Book Review: One Italian Summer by Rebecca Serle

Title: One Italian Summer
Author: Rebecca Serle
Publisher: Atria
Publication date: March 1, 2022
Length: 272 pages
Genre: Contemporary fiction
Source: Review copy via NetGalley
Rating:

Rating: 3 out of 5.

When Katy’s mother dies, she is left reeling. Carol wasn’t just Katy’s mom, but her best friend and first phone call. She had all the answers and now, when Katy needs her the most, she is gone. To make matters worse, their planned mother-daughter trip of a lifetime looms: two weeks in Positano, the magical town Carol spent the summer right before she met Katy’s father. Katy has been waiting years for Carol to take her, and now she is faced with embarking on the adventure alone.

But as soon as she steps foot on the Amalfi Coast, Katy begins to feel her mother’s spirit. Buoyed by the stunning waters, beautiful cliffsides, delightful residents, and, of course, delectable food, Katy feels herself coming back to life.

And then Carol appears—in the flesh, healthy, sun-tanned, and thirty years old. Katy doesn’t understand what is happening, or how—all she can focus on is that she has somehow, impossibly, gotten her mother back. Over the course of one Italian summer, Katy gets to know Carol, not as her mother, but as the young woman before her. She is not exactly who Katy imagined she might be, however, and soon Katy must reconcile the mother who knew everything with the young woman who does not yet have a clue.

When Katy’s mother dies, Katy is wrecked — which is completely to be expected. She reflects on how her mother was her person, the one she turned to for everything, who knew her better than anyone.

My mother, you see, is the great love of my life. She is the great love of my life, and I have lost her.

Beyond that, she also relied on her mother for everything, even as an adult. Carol knew how to do everything well — cooking, decorating, planning, socializing, running a life — and as Katy acknowledges to herself throughout the book, because she had Carol at the center of her life, she never really learned how to do much of anything without her.

How could she do this to me? How could she tell me year over year that it was okay, that I didn’t need to know, that I didn’t need to have all the answers, because I had her? How could she make herself so indispensible, so much a part of my life, my very heart — so woven into the fabric of who I am — only to leave? Didn’t she know? Didn’t she know that one day I’d be left without her?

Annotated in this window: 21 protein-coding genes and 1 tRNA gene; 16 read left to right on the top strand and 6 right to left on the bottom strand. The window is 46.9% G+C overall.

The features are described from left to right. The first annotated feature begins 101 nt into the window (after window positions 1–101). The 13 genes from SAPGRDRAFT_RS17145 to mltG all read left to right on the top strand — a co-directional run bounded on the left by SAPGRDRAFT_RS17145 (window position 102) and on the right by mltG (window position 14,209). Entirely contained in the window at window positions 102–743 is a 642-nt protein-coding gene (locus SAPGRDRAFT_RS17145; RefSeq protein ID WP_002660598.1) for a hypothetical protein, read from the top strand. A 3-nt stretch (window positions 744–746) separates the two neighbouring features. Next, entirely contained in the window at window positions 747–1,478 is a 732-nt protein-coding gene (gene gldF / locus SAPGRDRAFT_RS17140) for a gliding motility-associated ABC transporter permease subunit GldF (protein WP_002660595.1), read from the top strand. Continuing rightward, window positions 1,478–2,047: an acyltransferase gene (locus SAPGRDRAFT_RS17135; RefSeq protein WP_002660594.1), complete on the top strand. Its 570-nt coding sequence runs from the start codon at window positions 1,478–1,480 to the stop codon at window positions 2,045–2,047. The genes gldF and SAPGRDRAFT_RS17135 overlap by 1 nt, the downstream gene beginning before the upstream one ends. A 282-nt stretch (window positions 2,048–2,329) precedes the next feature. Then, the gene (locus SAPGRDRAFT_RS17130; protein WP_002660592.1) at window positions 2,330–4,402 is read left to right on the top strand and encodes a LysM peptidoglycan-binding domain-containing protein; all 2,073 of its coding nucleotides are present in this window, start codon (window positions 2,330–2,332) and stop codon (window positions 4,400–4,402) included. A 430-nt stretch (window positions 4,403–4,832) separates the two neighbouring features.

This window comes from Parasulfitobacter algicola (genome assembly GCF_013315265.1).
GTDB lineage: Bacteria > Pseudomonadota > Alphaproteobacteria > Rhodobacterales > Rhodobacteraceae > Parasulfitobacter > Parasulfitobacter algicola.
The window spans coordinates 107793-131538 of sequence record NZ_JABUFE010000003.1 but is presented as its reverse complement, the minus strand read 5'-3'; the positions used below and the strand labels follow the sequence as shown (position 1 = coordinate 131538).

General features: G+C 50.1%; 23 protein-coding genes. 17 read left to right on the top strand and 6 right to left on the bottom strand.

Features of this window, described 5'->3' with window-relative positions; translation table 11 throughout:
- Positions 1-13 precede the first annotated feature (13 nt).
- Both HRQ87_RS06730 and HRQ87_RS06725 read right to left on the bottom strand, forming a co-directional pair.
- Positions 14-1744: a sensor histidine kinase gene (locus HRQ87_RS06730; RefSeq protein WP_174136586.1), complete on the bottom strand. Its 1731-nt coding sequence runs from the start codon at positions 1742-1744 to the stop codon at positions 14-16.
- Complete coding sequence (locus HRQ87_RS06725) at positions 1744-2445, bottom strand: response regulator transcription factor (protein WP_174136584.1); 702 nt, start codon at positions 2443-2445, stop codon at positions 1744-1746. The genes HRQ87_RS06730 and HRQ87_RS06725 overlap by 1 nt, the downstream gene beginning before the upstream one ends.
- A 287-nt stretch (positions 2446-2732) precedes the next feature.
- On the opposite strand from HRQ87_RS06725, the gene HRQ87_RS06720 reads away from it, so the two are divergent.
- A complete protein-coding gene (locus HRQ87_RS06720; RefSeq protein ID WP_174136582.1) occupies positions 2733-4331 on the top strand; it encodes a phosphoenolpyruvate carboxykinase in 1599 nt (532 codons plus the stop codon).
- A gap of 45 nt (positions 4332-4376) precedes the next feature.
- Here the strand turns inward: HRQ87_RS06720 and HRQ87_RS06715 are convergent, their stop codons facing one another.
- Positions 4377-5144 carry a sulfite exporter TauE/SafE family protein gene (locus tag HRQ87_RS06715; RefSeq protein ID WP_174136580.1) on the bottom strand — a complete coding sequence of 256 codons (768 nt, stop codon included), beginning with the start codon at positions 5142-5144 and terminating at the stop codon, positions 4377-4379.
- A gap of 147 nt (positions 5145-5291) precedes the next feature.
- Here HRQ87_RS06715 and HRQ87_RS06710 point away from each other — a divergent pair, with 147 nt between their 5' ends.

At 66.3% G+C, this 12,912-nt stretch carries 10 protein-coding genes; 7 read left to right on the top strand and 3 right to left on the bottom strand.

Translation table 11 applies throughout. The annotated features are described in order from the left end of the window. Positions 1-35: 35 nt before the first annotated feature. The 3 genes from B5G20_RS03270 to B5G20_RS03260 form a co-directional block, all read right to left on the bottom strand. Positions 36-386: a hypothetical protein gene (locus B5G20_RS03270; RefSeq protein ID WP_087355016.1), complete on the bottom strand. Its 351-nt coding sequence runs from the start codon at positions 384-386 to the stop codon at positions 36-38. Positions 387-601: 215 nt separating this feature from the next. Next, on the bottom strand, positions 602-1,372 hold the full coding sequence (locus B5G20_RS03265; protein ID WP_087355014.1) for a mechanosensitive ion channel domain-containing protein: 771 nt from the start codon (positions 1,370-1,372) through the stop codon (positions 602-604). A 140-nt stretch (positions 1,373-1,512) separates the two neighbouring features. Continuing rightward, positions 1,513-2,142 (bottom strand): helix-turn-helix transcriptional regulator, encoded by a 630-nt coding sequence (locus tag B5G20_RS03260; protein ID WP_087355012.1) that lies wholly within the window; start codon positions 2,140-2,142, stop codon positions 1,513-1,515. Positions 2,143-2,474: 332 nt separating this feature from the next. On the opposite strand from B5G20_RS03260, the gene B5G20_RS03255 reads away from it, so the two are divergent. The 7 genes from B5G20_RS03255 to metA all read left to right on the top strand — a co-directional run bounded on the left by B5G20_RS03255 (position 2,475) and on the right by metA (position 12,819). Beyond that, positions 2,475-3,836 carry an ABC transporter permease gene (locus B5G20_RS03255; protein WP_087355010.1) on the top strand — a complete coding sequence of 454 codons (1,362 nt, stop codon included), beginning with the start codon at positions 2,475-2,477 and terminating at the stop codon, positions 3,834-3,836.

This is problematic in a lot of ways, not least because Katy has been married for years. She and Eric met and fell in love in college, got married, and bought a house just 15 minutes away from Katy’s parents. Carol’s advice and involvement has been central to their marriage as well. Katy just doesn’t know who she is without her mother, and in the months leading up to Carol’s death, everything falls apart, to the point that Katy tells Eric that she’s done with their marriage.

Going to Italy on what was supposed to be the ultimate mother-daughter trip, mere weeks after Carol’s death, is an emotionally momentous undertaking for Katy. They’d always dreamed of going together, so Carol could show Katy the place that meant so much to her as a young woman. Arriving on her own, Katy is immediately wowed by the beauty of Positano, and settles in to soak up the surroundings and try to create one more connection with her mother.

But as the synopsis says, as Katy sets out the next day, she meets a woman in the hotel lobby who is all too familiar: It’s Carol, at age 30 — living in Positano, carefree, beautiful, and without a clue as to Katy’s identity. Once she recovers from the shock, Katy is determined to take this strange opportunity to know her mother in a whole new way, and the women strike up a friendship.

Meanwhile, Katy also explores Positano, meeting people, experiencing the sun, the food, and the sea, and developing a connection to an attractive man she meets at her hotel. As the days pass, she balances her time with Carol and Adam, and delves deeper into her own feelings about where she is in her life and what might come next.

That’s a lot of synopsis, so I’ll hit pause and share some thoughts.

There’s a lot to love about One Italian Summer… and seriously, where do I sign up for this exact trip to Italy? I want to stay in that specific hotel, meet those people, eat that food, go to those beaches. Now. It all sounds incredibly gorgeous and delicious and amazing.

But…

I have a lot of “buts” about this book.

Carol and Katy’s mother-daughter relationship is beautiful in many ways. They love each other and are completely devoted to one another, and that’s lovely. But the more we learn, the less healthy it seems. Carol is too central to Katy’s life — everything she has or does seems connected back to Carol in some way, and even her marriage to Eric keeps Katy’s parents, especially Carol, firmly at its center. Even small-ish things, like why they never actually cook — it’s because their home-cooked meals always happen at Carol’s house, and Carol never taught anyone in her life, Katy or her own husband, to manage without her.

Now, as for central concept of this novel, in which Katy encounters Carol as a younger woman…

There are hints (like the selection of books on the hotel’s shelves) that Katy is somehow spending time 30 years in the past, but it takes her an awfully long time to figure that part out. She just accepts Carol’s presence and doesn’t think much further about it, although it’s pretty obvious to the reader. (Aha, so that’s why Adam has never heard of the movie Jurassic Park and she can’t reach Eric when she tries to call him!)